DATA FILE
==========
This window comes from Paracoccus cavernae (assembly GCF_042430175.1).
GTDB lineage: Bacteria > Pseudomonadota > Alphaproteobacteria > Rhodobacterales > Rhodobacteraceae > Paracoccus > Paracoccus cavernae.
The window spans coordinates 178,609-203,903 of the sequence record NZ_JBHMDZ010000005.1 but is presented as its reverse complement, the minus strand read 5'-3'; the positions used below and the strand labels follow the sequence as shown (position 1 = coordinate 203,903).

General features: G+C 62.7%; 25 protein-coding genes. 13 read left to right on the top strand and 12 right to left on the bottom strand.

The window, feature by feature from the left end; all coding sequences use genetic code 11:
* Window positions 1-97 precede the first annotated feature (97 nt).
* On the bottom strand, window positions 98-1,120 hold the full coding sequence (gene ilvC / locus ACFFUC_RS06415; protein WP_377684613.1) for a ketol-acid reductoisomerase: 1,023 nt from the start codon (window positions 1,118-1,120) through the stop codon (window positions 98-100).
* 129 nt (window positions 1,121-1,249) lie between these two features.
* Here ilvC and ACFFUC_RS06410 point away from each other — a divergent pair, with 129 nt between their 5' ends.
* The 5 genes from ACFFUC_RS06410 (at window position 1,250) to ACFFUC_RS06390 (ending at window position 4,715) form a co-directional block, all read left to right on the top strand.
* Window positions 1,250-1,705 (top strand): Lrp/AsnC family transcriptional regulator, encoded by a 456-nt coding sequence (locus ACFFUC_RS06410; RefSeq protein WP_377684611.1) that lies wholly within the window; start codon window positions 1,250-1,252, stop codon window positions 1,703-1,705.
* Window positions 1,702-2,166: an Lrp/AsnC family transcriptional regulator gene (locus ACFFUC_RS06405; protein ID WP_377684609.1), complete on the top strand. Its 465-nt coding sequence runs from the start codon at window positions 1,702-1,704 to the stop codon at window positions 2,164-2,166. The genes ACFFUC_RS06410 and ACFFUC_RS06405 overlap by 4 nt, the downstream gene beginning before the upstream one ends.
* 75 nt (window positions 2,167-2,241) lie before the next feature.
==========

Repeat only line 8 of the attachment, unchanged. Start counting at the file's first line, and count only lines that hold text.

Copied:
* 129 nt (window positions 1,121-1,249) lie between these two features.